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[ale] Comcast linux...
- Subject: [ale] Comcast linux...
- From: jerry.yu at Voicecom.com (Yu, Jerry)
- Date: Tue Jan 6 09:44:35 2004
I have a RH linux hooked up to the cable modem (Motorolla surfboard ??4100).
It always picks up IP/subnet/dns using DHCP just fine. The RH has been
upgraded from RH 6.1 all the way to 9.0. Hasn't got around to upgrade to
Make sure your firewall rules allows DHCP (67/68).
I can give you the information once I get home. However, the IP you grab
manually may conflicts with whoever gets assigned by Comcast's DHCP
From: Byron A Jeff [mailto:byron at cc.gatech.edu]
Sent: Tuesday, January 06, 2004 7:26 AM
To: Atlanta Linux Enthusiasts
Subject: Re: [ale] Comcast linux...
On Mon, Jan 05, 2004 at 03:20:48PM -0800, Berlin Brown wrote:
> I almost have my comcast cable modem setup. I think I just need a primary
> dns, nameserver using ips only. Does anybody have the dns for atlanta
> comcast, emory area.
That's an interesting question. Everything for comcast is set up via DHCP
> I cant find it on the net. And the people at comcast wont give it to me.
> Redhat is supposed to pick it up, but it didnt?
That's real interesting. Actually it just got more interesting as I checked
my smoothwall machine and it's acting as its own caching nameserver. So
I don't have the address either.
BTW the cc.gatech.edu College of Computing server will serve DNS addresses
to anyone who asks. It's what I always use when I don't know the local
> Funny thing, when the comcast tech came. At first I never even thought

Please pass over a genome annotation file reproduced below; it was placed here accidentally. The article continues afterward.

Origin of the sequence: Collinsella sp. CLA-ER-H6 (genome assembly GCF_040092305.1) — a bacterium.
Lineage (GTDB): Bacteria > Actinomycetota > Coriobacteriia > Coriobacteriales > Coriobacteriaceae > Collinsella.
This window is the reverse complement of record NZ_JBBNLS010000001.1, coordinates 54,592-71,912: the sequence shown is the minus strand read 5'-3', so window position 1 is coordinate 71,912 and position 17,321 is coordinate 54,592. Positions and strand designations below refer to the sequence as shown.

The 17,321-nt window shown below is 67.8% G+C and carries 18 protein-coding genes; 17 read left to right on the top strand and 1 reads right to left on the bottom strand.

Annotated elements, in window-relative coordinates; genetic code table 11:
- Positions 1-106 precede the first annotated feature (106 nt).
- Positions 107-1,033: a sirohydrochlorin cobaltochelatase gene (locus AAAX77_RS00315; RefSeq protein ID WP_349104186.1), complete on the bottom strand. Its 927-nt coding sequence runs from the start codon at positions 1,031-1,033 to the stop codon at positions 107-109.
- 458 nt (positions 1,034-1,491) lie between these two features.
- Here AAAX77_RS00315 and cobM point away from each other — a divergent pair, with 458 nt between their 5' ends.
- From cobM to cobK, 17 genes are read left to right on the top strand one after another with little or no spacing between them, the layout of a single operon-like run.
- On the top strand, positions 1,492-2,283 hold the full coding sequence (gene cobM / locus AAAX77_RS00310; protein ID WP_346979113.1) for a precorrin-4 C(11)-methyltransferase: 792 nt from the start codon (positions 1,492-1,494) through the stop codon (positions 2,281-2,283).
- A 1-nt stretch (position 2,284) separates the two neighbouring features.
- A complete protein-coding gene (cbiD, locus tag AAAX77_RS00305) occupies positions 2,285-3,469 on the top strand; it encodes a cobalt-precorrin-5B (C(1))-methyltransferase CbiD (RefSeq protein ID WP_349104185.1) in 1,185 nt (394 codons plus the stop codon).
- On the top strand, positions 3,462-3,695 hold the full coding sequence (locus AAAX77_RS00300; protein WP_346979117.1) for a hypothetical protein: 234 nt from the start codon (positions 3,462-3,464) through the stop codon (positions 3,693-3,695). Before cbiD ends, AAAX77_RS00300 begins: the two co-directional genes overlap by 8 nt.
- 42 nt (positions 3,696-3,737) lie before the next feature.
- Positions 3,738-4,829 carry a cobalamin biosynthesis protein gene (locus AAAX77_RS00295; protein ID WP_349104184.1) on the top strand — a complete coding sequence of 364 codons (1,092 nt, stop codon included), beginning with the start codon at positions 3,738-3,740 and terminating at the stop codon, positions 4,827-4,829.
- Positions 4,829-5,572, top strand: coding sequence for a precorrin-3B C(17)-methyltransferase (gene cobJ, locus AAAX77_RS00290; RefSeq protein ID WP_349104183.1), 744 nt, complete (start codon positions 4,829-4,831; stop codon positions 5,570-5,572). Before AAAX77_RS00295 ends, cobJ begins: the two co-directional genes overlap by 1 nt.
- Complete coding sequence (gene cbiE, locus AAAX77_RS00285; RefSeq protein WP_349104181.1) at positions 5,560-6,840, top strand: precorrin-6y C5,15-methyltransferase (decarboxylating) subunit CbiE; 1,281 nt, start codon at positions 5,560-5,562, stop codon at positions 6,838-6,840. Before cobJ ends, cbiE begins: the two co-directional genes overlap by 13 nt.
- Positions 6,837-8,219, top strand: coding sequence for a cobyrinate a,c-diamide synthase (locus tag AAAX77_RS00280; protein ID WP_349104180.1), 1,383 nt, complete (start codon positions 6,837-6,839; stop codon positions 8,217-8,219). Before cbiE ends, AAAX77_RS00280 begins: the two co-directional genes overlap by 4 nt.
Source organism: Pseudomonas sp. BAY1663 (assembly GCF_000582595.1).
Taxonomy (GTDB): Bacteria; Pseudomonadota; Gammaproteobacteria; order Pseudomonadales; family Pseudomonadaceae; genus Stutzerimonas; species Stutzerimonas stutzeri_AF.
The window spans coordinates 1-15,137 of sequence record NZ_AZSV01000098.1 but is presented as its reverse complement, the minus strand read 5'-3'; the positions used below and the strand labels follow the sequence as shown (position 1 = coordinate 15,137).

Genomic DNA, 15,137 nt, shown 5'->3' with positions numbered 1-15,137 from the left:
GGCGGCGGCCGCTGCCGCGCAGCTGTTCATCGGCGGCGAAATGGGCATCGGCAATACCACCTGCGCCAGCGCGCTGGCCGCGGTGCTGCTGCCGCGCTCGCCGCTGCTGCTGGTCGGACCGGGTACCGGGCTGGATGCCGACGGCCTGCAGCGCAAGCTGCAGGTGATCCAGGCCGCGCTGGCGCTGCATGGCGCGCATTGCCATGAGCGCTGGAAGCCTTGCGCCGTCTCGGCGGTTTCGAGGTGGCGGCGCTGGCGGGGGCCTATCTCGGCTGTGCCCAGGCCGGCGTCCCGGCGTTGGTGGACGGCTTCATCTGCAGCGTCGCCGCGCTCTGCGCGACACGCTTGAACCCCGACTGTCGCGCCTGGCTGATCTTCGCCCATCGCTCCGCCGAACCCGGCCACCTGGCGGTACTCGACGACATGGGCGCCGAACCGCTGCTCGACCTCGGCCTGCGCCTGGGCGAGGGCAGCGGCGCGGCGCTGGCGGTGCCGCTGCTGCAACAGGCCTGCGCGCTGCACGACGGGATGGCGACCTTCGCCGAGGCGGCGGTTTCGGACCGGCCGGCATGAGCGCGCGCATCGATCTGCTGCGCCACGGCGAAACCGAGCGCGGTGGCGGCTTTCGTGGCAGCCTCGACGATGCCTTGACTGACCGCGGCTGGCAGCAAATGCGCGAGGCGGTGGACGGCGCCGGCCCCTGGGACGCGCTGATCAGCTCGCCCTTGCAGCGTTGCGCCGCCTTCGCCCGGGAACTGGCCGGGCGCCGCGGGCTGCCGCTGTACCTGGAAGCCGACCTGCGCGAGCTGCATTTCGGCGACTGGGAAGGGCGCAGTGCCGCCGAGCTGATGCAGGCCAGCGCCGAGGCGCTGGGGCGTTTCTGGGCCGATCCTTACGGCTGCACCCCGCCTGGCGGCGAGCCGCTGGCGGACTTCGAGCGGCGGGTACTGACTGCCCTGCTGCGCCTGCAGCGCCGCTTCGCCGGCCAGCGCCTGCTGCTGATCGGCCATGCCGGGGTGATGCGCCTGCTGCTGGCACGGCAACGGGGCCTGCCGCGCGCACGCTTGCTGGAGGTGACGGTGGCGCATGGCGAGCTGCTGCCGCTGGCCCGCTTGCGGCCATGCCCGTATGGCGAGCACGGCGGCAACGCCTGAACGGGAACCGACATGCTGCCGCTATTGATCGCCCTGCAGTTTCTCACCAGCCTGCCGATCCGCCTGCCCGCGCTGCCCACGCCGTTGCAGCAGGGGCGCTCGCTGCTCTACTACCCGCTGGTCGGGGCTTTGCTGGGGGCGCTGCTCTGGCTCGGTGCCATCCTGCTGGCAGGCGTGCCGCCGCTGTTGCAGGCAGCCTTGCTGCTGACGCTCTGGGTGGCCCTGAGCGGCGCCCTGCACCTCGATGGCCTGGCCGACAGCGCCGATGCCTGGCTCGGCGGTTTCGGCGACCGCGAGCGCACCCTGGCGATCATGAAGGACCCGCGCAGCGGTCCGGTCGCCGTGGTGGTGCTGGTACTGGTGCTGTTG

> needed a windows machine(havent installed a win machine in 2 years).
> the guy went nuts over it.
Not only typical, but it's in your Terms of Service.
> I said fine, just leave the modem, 'We can't do
> that, once you get windows up, we will send another guy out.'
Again the standard response.
> B.S.!, just leave the modem, Ill figure it out, then he left.
It's unfair, but makes sense. Here's the facts of the matter:
1) The techs only have limited training.
2) The customers generally know nothing about computers and networking.
this gives the techs an advantage, until they come across one of us. ;-)
3) It costs money to train for another OS and....
4) They can lose their jobs if they leave without it being set up.
It's a tough life for us Linux folks, but in fact I and appreciate the
because if they did train the Techs (both rolling and phone), the cost of
service goes up.
On the phone I always tell 1st level tech support that's it's a Windows 2000
box. I patiently explain that it's the cable modem, not my machine. If I
get to second level I ask "Do you want to hear the truth?". Usually they do,
but they don't flip out. I ask them what they are looking for and translate.
I still find it interesting that no DNS info comes through...
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Ale at ale.org
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